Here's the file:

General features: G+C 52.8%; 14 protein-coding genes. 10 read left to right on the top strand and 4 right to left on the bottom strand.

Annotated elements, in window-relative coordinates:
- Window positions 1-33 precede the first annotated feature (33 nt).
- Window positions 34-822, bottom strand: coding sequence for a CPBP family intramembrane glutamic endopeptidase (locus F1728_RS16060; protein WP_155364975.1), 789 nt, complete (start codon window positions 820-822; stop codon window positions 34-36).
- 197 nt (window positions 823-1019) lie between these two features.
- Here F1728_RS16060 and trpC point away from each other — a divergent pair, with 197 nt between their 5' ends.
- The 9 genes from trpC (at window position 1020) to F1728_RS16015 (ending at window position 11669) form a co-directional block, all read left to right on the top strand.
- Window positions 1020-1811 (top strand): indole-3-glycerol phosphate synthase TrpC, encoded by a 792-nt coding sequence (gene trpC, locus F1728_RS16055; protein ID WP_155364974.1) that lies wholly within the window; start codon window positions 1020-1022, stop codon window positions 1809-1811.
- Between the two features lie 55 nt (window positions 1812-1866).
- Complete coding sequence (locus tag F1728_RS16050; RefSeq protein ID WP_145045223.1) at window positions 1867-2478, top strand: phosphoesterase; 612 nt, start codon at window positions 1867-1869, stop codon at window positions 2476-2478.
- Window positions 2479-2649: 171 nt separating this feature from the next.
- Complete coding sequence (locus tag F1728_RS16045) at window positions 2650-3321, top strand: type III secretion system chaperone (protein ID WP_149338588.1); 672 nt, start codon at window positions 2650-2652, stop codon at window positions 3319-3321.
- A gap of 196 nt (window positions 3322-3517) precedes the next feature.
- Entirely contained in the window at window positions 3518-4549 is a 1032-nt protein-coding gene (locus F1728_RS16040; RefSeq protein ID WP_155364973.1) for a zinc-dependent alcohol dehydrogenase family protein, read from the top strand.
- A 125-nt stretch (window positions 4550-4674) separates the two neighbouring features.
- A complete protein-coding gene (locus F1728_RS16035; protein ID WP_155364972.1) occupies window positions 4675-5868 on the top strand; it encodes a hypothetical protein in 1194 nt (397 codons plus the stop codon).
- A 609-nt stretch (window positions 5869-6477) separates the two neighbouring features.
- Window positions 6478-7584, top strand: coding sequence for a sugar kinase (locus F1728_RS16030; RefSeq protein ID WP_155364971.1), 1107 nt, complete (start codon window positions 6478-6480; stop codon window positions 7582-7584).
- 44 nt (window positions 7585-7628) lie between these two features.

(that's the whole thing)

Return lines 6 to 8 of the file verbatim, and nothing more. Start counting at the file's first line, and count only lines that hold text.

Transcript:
- Here F1728_RS16060 and trpC point away from each other — a divergent pair, with 197 nt between their 5' ends.
- The 9 genes from trpC (at window position 1020) to F1728_RS16015 (ending at window position 11669) form a co-directional block, all read left to right on the top strand.
- Window positions 1020-1811 (top strand): indole-3-glycerol phosphate synthase TrpC, encoded by a 792-nt coding sequence (gene trpC, locus F1728_RS16055; protein ID WP_155364974.1) that lies wholly within the window; start codon window positions 1020-1022, stop codon window positions 1809-1811.